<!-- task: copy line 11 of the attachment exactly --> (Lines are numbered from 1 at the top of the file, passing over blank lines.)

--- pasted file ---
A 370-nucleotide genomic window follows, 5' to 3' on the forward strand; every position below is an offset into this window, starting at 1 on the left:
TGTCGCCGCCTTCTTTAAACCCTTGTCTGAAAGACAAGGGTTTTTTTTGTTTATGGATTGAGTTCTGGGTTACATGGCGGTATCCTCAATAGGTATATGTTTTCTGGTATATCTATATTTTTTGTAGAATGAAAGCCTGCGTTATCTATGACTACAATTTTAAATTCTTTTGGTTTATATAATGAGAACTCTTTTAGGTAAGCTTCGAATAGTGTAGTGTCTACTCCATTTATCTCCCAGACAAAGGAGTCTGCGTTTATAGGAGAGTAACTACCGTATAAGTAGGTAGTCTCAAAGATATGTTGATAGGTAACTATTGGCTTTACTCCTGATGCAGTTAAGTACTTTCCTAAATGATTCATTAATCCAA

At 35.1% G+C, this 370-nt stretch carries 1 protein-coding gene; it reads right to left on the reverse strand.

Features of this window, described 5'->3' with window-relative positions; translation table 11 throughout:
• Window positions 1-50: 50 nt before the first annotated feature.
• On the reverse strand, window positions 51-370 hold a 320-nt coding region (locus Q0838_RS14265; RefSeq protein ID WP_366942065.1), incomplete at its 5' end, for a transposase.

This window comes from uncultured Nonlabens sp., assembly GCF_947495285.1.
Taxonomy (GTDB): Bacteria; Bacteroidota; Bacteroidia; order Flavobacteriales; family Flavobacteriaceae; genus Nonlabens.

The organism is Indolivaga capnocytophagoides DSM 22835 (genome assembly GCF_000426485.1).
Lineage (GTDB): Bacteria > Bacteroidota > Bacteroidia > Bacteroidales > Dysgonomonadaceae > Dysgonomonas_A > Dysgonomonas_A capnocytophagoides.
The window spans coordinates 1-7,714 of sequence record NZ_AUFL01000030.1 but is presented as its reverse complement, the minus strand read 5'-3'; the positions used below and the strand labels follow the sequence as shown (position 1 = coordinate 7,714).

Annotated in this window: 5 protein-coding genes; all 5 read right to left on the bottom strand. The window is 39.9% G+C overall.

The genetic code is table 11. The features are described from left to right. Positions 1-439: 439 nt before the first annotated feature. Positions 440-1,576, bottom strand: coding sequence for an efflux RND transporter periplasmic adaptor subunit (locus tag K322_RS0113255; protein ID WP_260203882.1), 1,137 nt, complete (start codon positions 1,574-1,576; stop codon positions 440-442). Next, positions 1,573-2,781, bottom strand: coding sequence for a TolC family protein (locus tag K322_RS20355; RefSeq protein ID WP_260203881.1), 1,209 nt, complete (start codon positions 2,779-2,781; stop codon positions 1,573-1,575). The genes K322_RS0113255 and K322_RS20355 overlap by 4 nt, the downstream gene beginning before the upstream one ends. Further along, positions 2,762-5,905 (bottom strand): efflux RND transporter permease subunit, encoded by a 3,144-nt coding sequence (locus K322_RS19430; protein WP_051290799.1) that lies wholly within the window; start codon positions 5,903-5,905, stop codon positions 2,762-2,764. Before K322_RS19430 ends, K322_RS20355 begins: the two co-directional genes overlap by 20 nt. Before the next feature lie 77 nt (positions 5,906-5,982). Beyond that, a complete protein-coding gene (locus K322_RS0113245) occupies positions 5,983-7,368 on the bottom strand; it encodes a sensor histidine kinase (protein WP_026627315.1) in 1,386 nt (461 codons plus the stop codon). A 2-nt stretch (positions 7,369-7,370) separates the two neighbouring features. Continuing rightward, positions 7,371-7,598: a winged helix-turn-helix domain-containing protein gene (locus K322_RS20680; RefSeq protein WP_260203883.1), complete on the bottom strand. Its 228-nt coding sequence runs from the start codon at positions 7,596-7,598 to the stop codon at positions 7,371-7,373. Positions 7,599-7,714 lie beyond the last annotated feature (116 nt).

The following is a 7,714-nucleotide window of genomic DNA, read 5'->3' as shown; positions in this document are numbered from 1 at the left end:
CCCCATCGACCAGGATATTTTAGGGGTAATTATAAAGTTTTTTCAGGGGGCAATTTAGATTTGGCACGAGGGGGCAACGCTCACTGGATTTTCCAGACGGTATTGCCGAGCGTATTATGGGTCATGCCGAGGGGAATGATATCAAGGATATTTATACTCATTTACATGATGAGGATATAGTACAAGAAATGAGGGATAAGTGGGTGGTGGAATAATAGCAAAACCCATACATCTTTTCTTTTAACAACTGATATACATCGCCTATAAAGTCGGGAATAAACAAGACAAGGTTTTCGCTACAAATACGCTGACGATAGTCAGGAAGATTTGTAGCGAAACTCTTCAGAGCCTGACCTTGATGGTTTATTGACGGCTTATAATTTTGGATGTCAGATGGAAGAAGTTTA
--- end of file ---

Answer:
The window spans coordinates 1-7,714 of sequence record NZ_AUFL01000030.1 but is presented as its reverse complement, the minus strand read 5'-3'; the positions used below and the strand labels follow the sequence as shown (position 1 = coordinate 7,714).